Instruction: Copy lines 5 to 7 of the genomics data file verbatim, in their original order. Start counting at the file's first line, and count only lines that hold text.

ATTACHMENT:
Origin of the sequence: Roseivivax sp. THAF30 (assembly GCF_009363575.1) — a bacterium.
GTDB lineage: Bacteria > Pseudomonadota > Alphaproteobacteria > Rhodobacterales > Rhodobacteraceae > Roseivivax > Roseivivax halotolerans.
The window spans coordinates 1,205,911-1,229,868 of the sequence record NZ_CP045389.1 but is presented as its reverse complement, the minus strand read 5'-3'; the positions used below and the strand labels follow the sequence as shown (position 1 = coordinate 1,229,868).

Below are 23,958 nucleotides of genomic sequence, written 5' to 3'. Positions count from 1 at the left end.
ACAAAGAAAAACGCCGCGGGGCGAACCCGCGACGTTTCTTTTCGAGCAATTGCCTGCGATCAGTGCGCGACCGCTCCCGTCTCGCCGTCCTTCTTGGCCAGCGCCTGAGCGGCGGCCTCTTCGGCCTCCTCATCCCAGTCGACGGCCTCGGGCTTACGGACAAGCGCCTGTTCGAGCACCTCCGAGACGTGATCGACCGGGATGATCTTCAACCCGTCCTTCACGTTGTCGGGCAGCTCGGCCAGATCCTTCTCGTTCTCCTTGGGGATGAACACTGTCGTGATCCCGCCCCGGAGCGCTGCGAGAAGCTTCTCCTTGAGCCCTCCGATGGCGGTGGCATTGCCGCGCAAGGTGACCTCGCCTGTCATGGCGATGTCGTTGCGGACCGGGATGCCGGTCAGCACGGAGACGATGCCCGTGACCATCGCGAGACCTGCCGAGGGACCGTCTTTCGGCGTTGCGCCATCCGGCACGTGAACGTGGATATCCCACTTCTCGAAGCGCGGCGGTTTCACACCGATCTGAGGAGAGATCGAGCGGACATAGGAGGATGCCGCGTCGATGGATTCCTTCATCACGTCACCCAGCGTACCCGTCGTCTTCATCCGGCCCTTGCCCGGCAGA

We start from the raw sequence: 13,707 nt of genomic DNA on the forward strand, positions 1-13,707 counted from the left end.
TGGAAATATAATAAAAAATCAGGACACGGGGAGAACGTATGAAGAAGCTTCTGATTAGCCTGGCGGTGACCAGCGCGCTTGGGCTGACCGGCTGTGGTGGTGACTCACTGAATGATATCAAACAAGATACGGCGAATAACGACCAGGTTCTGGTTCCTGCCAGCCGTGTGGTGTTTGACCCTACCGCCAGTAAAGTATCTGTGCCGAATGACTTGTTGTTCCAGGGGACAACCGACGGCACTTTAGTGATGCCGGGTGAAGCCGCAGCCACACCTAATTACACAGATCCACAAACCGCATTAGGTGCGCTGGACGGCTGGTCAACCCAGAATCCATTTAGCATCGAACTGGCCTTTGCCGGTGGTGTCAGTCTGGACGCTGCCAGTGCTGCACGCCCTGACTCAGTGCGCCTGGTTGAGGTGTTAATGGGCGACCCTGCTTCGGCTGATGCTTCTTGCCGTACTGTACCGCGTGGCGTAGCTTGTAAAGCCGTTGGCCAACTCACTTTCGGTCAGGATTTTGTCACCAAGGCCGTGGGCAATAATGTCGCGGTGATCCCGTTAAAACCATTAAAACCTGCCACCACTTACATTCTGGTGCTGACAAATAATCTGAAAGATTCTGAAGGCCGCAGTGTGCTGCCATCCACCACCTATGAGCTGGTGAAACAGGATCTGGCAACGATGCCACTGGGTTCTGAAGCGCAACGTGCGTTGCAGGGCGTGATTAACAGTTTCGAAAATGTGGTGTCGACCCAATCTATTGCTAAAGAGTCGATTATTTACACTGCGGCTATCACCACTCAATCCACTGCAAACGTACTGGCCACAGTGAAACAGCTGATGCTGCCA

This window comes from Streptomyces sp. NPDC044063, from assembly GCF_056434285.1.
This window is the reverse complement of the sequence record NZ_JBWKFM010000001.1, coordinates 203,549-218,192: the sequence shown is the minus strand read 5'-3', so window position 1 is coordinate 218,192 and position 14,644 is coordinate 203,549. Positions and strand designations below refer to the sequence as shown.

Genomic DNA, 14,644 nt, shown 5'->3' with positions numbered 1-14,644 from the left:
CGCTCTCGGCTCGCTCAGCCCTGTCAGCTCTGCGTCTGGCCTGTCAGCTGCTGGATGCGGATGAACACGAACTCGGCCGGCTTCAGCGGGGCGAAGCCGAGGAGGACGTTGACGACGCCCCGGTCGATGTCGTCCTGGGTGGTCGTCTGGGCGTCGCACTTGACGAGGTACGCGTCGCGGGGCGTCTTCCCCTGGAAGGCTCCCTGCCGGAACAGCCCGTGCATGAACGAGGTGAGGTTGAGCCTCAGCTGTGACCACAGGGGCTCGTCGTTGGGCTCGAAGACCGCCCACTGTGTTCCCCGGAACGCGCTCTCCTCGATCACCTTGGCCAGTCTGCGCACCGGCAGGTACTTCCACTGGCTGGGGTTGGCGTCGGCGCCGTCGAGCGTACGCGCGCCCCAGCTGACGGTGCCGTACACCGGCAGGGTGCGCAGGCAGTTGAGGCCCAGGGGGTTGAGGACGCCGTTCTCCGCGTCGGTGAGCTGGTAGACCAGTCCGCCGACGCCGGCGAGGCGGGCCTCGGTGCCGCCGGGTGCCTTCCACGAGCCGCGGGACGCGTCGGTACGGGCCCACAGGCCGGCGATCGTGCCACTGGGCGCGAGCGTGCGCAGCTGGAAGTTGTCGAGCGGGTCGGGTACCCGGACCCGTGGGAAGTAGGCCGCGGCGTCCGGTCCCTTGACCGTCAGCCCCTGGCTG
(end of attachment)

ACAAAGAAAAACGCCGCGGGGCGAACCCGCGACGTTTCTTTTCGAGCAATTGCCTGCGATCAGTGCGCGACCGCTCCCGTCTCGCCGTCCTTCTTGGCCAGCGCCTGAGCGGCGGCCTCTTCGGCCTCCTCATCCCAGTCGACGGCCTCGGGCTTACGGACAAGCGCCTGTTCGAGCACCTCCGAGACGTGATCGACCGGGATGATCTTCAACCCGTCCTTCACGTTGTCGGGCAGCTCGGCCAGATCCTTCTCGTTCTCCTTGGGGATGAACACTGTCGTGATCCCGCCCCGGAGCGCTGCGAGAAGCTTCTCCTTGAGCCCTCCGATGGCGGTGGCATTGCCGCGCAAGGTGACCTCGCCTGTCATGGCGATGTCGTTGCGGACCGGGATGCCGGTCAGCACGGAGACGATGCCCGTGACCATCGCGAGACCTGCCGAGGGACCGTCTTTCGGCGTTGCGCCATCCGGCACGTGAACGTGGATATCCCACTTCTCGAAGCGCGGCGGTTTCACACCGATCTGAGGAGAGATCGAGCGGACATAGGAGGATGCCGCGTCGATGGATTCCTTCATCACGTCACCCAGCGTACCCGTCGTCTTCATCCGGCCCTTGCCCGGCAGA

We start from the raw sequence: 13,707 nt of genomic DNA on the forward strand, positions 1-13,707 counted from the left end.
TGGAAATATAATAAAAAATCAGGACACGGGGAGAACGTATGAAGAAGCTTCTGATTAGCCTGGCGGTGACCAGCGCGCTTGGGCTGACCGGCTGTGGTGGTGACTCACTGAATGATATCAAACAAGATACGGCGAATAACGACCAGGTTCTGGTTCCTGCCAGCCGTGTGGTGTTTGACCCTACCGCCAGTAAAGTATCTGTGCCGAATGACTTGTTGTTCCAGGGGACAACCGACGGCACTTTAGTGATGCCGGGTGAAGCCGCAGCCACACCTAATTACACAGATCCACAAACCGCATTAGGTGCGCTGGACGGCTGGTCAACCCAGAATCCATTTAGCATCGAACTGGCCTTTGCCGGTGGTGTCAGTCTGGACGCTGCCAGTGCTGCACGCCCTGACTCAGTGCGCCTGGTTGAGGTGTTAATGGGCGACCCTGCTTCGGCTGATGCTTCTTGCCGTACTGTACCGCGTGGCGTAGCTTGTAAAGCCGTTGGCCAACTCACTTTCGGTCAGGATTTTGTCACCAAGGCCGTGGGCAATAATGTCGCGGTGATCCCGTTAAAACCATTAAAACCTGCCACCACTTACATTCTGGTGCTGACAAATAATCTGAAAGATTCTGAAGGCCGCAGTGTGCTGCCATCCACCACCTATGAGCTGGTGAAACAGGATCTGGCAACGATGCCACTGGGTTCTGAAGCGCAACGTGCGTTGCAGGGCGTGATTAACAGTTTCGAAAATGTGGTGTCGACCCAATCTATTGCTAAAGAGTCGATTATTTACACTGCGGCTATCACCACTCAATCCACTGCAAACGTACTGGCCACAGTGAAACAGCTGATGCTGCCA